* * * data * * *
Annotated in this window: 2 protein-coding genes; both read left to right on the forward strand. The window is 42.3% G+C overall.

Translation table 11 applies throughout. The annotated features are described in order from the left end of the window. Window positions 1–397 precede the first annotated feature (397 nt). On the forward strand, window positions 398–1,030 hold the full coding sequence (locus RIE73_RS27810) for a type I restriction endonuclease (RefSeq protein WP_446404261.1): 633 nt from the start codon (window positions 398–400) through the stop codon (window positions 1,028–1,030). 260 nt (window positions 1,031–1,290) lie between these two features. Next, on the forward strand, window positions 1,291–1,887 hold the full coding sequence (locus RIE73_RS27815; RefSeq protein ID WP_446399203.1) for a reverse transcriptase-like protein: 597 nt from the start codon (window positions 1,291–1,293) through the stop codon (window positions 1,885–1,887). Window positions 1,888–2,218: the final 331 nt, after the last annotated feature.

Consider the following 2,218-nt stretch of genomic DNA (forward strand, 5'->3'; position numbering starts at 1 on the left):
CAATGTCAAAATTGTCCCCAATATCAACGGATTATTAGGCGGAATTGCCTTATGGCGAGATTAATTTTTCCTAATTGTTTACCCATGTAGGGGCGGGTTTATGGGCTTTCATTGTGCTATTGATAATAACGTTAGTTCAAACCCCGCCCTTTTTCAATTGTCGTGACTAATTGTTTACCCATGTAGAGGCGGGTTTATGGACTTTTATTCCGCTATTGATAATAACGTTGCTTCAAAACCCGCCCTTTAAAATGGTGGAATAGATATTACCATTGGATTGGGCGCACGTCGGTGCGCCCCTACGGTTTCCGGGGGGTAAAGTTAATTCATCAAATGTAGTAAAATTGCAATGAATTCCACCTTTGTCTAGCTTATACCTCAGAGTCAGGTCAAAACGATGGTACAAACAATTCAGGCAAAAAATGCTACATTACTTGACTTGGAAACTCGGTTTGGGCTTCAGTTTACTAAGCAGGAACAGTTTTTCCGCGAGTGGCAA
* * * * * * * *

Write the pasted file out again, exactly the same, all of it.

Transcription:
Annotated in this window: 2 protein-coding genes; both read left to right on the forward strand. The window is 42.3% G+C overall.

Translation table 11 applies throughout. The annotated features are described in order from the left end of the window. Window positions 1–397 precede the first annotated feature (397 nt). On the forward strand, window positions 398–1,030 hold the full coding sequence (locus RIE73_RS27810) for a type I restriction endonuclease (RefSeq protein WP_446404261.1): 633 nt from the start codon (window positions 398–400) through the stop codon (window positions 1,028–1,030). 260 nt (window positions 1,031–1,290) lie between these two features. Next, on the forward strand, window positions 1,291–1,887 hold the full coding sequence (locus RIE73_RS27815; RefSeq protein ID WP_446399203.1) for a reverse transcriptase-like protein: 597 nt from the start codon (window positions 1,291–1,293) through the stop codon (window positions 1,885–1,887). Window positions 1,888–2,218: the final 331 nt, after the last annotated feature.

Consider the following 2,218-nt stretch of genomic DNA (forward strand, 5'->3'; position numbering starts at 1 on the left):
CAATGTCAAAATTGTCCCCAATATCAACGGATTATTAGGCGGAATTGCCTTATGGCGAGATTAATTTTTCCTAATTGTTTACCCATGTAGGGGCGGGTTTATGGGCTTTCATTGTGCTATTGATAATAACGTTAGTTCAAACCCCGCCCTTTTTCAATTGTCGTGACTAATTGTTTACCCATGTAGAGGCGGGTTTATGGACTTTTATTCCGCTATTGATAATAACGTTGCTTCAAAACCCGCCCTTTAAAATGGTGGAATAGATATTACCATTGGATTGGGCGCACGTCGGTGCGCCCCTACGGTTTCCGGGGGGTAAAGTTAATTCATCAAATGTAGTAAAATTGCAATGAATTCCACCTTTGTCTAGCTTATACCTCAGAGTCAGGTCAAAACGATGGTACAAACAATTCAGGCAAAAAATGCTACATTACTTGACTTGGAAACTCGGTTTGGGCTTCAGTTTACTAAGCAGGAACAGTTTTTCCGCGAGTGGCAA